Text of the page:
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Road Cycling ďIt is by riding a bicycle that you learn the contours of a country best, since you have to sweat up the hills and coast down them. Thus you remember them as they actually are, while in a motor car only a high hill impresses you, and you have no such accurate remembrance of country you have driven through as you gain by riding a bicycle.Ē -- Ernest Hemingway

1st Bike

Old 08-03-20, 07:49 PM
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semax10
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1st Bike

I'm trying to get my first road bike and trying to decide between the trek emonda and the domane. I'd get them with the 105 group set but aside from that I really don't know which to select. Which would be the better bike and why?
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Old 08-03-20, 07:56 PM
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I own a Emonda and rented a Domane while on vacation.

The Domane has a bit more relaxed fit.

So it depends on you level of fitness and flexibility.

Either one is a great bike.
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Old 08-03-20, 07:59 PM
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Originally Posted by GlennR View Post
I own a Emonda and rented a Domane while on vacation.

The Domane has a bit more relaxed fit.

So it depends on you level of fitness and flexibility.

Either one is a great bike.
Thanks. I believe I'm fit. Avid runner trying to add in some long distance rides.
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Old 08-03-20, 08:14 PM
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Then get the Emonda.. it's killer ride. Mine is a 2015 SLR and the new 2021 just came out.

I personally think the SL with Ultegra is the best bang for the buck. But 105 is a good choice and a bit less expensive.

I'm a old fat man and been cranking out 150 miles a week on mine. Just takes a bit to get your "fit" dialed in.
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Old 08-03-20, 08:14 PM
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If you're getting your FIRST road bike, I'd go for the Domane. The Emonda is designed for a more stretched out riding position with a lot more drop from the saddle to the bars. That's not usually comfortable for new road riders. If you can, try riding both. The Emonda's a lightweight bike, so if you are NOT a lightweight rider, you might consider that, too.

EDIT: I see you'd already responded while I was writing. Fitness isn't all of it. Riding a road bike is about finding the compromise between comfort and aerodynamics. If your bars are too low or too far away, you'll spend all your time riding on the tops. If they're too high and too close, not only is it less aerodynamic, but it can cause comfort issues.

I recently got a Canyon Endurace. I set it up out of the box and went for a ride. My hands kept going numb. I moved the bars 2.5cm lower, more in line with my other bikes, and the numbness went away.

The other question is flexibility. Are you one of those folks who can bend at the waist and put their palms on the floor? Or are you like me, unable to get lower than mid-calf?

Last edited by genejockey; 08-03-20 at 08:22 PM.
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Old 08-03-20, 08:19 PM
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Originally Posted by genejockey View Post
If you're getting your FIRST road bike, I'd go for the Domane. The Emonda is designed for a more stretched out riding position with a lot more drop from the saddle to the bars. That's not usually comfortable for new road riders. If you can, try riding both. The Emonda's a lightweight bike, so if you are NOT a lightweight rider, you might consider that, too.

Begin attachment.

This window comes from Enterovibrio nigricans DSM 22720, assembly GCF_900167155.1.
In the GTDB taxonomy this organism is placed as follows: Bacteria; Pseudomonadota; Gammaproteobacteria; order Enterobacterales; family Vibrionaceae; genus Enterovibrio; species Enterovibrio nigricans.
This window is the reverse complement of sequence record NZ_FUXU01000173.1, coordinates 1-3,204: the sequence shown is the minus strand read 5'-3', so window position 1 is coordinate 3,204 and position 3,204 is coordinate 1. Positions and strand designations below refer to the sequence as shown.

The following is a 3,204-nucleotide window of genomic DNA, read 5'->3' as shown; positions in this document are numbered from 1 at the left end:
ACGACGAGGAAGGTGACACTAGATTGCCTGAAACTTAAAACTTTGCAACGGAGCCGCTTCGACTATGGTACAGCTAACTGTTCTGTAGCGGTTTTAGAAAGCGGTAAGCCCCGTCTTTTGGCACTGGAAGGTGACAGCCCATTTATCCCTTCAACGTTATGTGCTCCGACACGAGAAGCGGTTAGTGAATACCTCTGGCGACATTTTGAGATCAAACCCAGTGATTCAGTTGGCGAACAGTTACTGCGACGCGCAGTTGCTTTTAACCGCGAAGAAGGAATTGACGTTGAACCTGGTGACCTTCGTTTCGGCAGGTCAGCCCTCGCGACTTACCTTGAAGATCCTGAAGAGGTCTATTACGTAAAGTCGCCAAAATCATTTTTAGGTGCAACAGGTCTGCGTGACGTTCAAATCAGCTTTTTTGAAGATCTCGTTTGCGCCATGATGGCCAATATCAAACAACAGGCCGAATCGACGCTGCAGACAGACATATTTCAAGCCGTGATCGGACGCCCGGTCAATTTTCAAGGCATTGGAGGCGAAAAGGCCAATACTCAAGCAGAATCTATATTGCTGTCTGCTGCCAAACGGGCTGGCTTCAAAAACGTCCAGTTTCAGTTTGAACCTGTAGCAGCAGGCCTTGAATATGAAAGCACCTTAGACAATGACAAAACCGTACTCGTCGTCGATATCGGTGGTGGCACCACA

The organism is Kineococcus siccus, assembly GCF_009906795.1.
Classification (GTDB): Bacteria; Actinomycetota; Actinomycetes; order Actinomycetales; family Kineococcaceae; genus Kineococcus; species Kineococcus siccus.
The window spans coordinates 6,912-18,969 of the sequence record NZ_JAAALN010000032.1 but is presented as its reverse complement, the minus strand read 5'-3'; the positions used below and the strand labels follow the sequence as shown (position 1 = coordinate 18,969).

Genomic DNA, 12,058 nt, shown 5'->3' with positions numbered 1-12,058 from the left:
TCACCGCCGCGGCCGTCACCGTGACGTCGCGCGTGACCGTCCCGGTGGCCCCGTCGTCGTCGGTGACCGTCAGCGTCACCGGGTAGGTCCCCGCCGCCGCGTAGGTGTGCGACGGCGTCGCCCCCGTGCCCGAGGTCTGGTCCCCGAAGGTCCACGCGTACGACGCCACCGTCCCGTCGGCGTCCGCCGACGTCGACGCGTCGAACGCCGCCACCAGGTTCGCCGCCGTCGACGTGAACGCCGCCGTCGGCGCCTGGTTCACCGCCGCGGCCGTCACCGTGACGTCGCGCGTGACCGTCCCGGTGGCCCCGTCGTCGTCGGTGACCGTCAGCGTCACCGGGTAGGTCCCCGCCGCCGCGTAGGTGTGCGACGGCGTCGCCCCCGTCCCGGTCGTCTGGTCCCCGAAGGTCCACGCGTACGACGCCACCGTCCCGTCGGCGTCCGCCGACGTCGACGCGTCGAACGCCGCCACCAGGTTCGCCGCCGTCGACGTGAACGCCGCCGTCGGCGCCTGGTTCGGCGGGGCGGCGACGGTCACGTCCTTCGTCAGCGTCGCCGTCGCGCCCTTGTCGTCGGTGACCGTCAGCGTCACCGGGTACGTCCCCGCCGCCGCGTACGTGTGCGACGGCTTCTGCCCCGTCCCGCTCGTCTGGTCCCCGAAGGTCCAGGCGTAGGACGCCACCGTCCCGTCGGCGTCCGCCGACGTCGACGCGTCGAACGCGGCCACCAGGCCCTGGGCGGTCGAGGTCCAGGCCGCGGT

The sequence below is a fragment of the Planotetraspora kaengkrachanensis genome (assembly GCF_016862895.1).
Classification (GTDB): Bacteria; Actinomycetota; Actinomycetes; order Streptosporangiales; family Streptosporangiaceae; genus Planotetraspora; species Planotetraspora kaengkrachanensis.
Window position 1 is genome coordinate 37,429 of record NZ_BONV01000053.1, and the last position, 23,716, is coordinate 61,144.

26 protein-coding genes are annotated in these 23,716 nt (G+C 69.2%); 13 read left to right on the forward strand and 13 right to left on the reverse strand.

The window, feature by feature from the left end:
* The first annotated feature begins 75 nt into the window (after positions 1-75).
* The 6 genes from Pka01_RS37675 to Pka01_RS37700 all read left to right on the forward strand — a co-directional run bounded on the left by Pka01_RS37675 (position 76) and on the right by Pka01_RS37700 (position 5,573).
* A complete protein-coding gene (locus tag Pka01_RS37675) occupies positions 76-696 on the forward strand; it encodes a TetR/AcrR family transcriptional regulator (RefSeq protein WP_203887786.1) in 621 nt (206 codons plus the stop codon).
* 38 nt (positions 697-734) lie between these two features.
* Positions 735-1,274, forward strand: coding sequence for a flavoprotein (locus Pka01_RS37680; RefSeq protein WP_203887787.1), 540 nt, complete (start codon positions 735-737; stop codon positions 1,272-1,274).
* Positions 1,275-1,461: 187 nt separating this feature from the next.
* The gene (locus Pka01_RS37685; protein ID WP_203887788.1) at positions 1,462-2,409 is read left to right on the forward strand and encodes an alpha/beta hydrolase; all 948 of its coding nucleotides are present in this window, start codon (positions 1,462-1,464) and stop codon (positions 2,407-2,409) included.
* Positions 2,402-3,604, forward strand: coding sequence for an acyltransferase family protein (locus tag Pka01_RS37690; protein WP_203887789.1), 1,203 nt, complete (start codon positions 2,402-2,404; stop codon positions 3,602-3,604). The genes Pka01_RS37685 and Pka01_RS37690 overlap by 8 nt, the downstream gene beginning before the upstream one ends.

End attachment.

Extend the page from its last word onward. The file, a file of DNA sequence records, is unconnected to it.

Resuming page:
thanks for the insight. Is lightweight in reference to my weight? I'm 5'9 about 190.
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Old 08-03-20, 08:23 PM
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Originally Posted by semax10 View Post
thanks for the insight. Is lightweight in reference to my weight? I'm 5'9 about 190.
Yes. I wouldn't worry about 190, but if you were my weight - 220 - I'd think twice about a really lightweight bike.
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Old 08-03-20, 08:33 PM
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Originally Posted by genejockey View Post
Yes. I wouldn't worry about 190, but if you were my weight - 220 - I'd think twice about a really lightweight bike.
I'm 5'10" and 210#. I ride a 56cm with a 110mm stem and 42cm bars. I have a 10mm spacer under the stem and I can't touch the floor without ending my knees.

I prefer the Emonda over the Domane, but it's not a fair comparison. The Emonda is a SLR with Sram eTap and the Domane was a SL with Ultegra. Also the saddle was different so it's not apples to apples.

I did send me "fit" numbers to the shop i rented it at and they did set it up withe same specs. I also rented the same bike 3 years in a row and by the 3rd time it felt like a used bike. I also brought my spare saddle since I was putting 100+ miles on the bike over 2 rides in a 24 hour rental, so I feel I know how it rides.

Bottom line.. the Domane is the "safe" choice. So it depends on what you want.
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Old 08-03-20, 08:43 PM
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Don't sweat it. Just buy one and ride. The differences that people are talking about aren't that noticeable to a novice. And if you get serious, you'll be on to n+1 soon enough.
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Old 08-03-20, 08:52 PM
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Originally Posted by GlennR View Post
I own a Emonda and rented a Domane while on vacation.

The Domane has a bit more relaxed fit.

So it depends on you level of fitness and flexibility.

Either one is a great bike.

Originally Posted by semax10 View Post
Thanks. I believe I'm fit. Avid runner trying to add in some long distance rides.
Originally Posted by GlennR View Post
Then get the Emonda.. it's killer ride. Mine is a 2015 SLR and the new 2021 just came out.